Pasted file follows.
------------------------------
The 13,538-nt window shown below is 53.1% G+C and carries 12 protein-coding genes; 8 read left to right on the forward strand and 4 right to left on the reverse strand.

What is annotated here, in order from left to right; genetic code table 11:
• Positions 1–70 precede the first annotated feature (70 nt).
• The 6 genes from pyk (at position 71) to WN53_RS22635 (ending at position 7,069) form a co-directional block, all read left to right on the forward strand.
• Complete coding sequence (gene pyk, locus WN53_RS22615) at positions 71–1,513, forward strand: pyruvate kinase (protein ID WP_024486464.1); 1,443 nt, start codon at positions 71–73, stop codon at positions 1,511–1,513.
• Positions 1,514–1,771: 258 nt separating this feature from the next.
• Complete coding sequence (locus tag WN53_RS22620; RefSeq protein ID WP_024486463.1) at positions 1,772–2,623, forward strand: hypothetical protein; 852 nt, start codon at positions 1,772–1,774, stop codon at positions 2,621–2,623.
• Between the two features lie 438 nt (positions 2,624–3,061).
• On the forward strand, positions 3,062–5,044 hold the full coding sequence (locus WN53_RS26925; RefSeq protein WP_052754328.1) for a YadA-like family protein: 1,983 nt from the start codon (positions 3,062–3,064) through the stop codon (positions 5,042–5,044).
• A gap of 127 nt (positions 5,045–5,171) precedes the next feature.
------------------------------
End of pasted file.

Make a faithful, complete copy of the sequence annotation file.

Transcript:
The 13,538-nt window shown below is 53.1% G+C and carries 12 protein-coding genes; 8 read left to right on the forward strand and 4 right to left on the reverse strand.

What is annotated here, in order from left to right; genetic code table 11:
• Positions 1–70 precede the first annotated feature (70 nt).
• The 6 genes from pyk (at position 71) to WN53_RS22635 (ending at position 7,069) form a co-directional block, all read left to right on the forward strand.
• Complete coding sequence (gene pyk, locus WN53_RS22615) at positions 71–1,513, forward strand: pyruvate kinase (protein ID WP_024486464.1); 1,443 nt, start codon at positions 71–73, stop codon at positions 1,511–1,513.
• Positions 1,514–1,771: 258 nt separating this feature from the next.
• Complete coding sequence (locus tag WN53_RS22620; RefSeq protein ID WP_024486463.1) at positions 1,772–2,623, forward strand: hypothetical protein; 852 nt, start codon at positions 1,772–1,774, stop codon at positions 2,621–2,623.
• Between the two features lie 438 nt (positions 2,624–3,061).
• On the forward strand, positions 3,062–5,044 hold the full coding sequence (locus WN53_RS26925; RefSeq protein WP_052754328.1) for a YadA-like family protein: 1,983 nt from the start codon (positions 3,062–3,064) through the stop codon (positions 5,042–5,044).
• A gap of 127 nt (positions 5,045–5,171) precedes the next feature.